1. Effect of Fermentation time on Bioethanol production
Figure 2 showed the ethanol production from two microorganisms with treated and untreated solid substrates sugarcane bagasse in 72 hours and 20g of raw bagasse was used in each trial. Ethanol production from the treated substrate was obtained 42g/l with Saccharomyces Cerevisiae while untreated sugarcane bagasse ethanol production was 22g/l with Saccharomyces Cerevisiae , . Ethanol production from treated sugarcane bagasse was obtained 14g/l with Bacillus Subtilis and from untreated sugarcane bagasse 8g/l with Bacillus Subtilis respectively . However, ethanol production from the treated substrate was obtained higher than untreated sugarcane bagasse because of highly concentrated alkaline chemical 35% hydrogen peroxide treatment, with applied pressure during agitation which affects the conversion rate of fermentation by fast reduction of particle size and breaking the chemical bond of sugar – However, in previous work ethanol production was reported 51.5g/l from 100g raw bagasse with three different methods by reusing of liquor residue with 15% hydrogen peroxide and 5% Ca(OH)2 and enzymes loading . Therefore, it’s been observed that the impact of pressure is significant to achieve the increase in ethanol production.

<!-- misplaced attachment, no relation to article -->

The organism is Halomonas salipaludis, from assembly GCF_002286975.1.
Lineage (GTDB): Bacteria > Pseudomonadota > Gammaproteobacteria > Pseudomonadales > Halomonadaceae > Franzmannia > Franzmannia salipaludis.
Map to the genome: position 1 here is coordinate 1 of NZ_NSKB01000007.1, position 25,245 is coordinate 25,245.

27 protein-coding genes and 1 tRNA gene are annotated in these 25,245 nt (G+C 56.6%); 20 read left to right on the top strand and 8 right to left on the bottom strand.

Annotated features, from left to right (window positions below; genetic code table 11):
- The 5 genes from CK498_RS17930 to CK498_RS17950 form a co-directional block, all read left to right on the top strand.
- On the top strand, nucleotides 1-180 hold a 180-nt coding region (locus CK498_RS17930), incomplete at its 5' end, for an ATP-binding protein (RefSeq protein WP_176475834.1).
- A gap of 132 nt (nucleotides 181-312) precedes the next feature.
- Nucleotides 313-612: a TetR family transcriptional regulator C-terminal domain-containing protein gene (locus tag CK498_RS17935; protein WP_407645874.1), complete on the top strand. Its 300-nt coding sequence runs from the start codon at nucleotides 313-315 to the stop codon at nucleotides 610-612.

2. Effect of applied pressure on Bioethanol production
Figure (3) represented the relation between applied pressure and the production of bioethanol through batch fermentation. When the pressure was applied during treatment and untreated strongly effected the unconvertable, compacted structure of substrate , . Sugarcane bagasse is challenging to ferment without treatment due to the complex matrix consisting of the three main polymers of lignocellulosic biomass (hemicellulose, lignin, and cellulose) and pretreatment process is principally required to break down –. Simultaneously during the fermentation process microorganisms efficiently utilized the carbon content of the substrate. However, when pressure is applied with inert gas, fused in the pore volume of substrate, reduce the strength of the bond and reduce the particle size of substrate . In previous work, pressure has been applied through steam and CO2, which do not bring any change in pore size of the substrate –. In this work pressure applied with non-reactive gas effecting the conversion rate of substrate indicated by the SEM analysis that amorphous hemicellulose could be easily degraded on applied pressure, reducing the fermentation time and enhancing the bioethanol production, with the pretreated and non-treated substrate. Non-reactive gases are also environment friendly .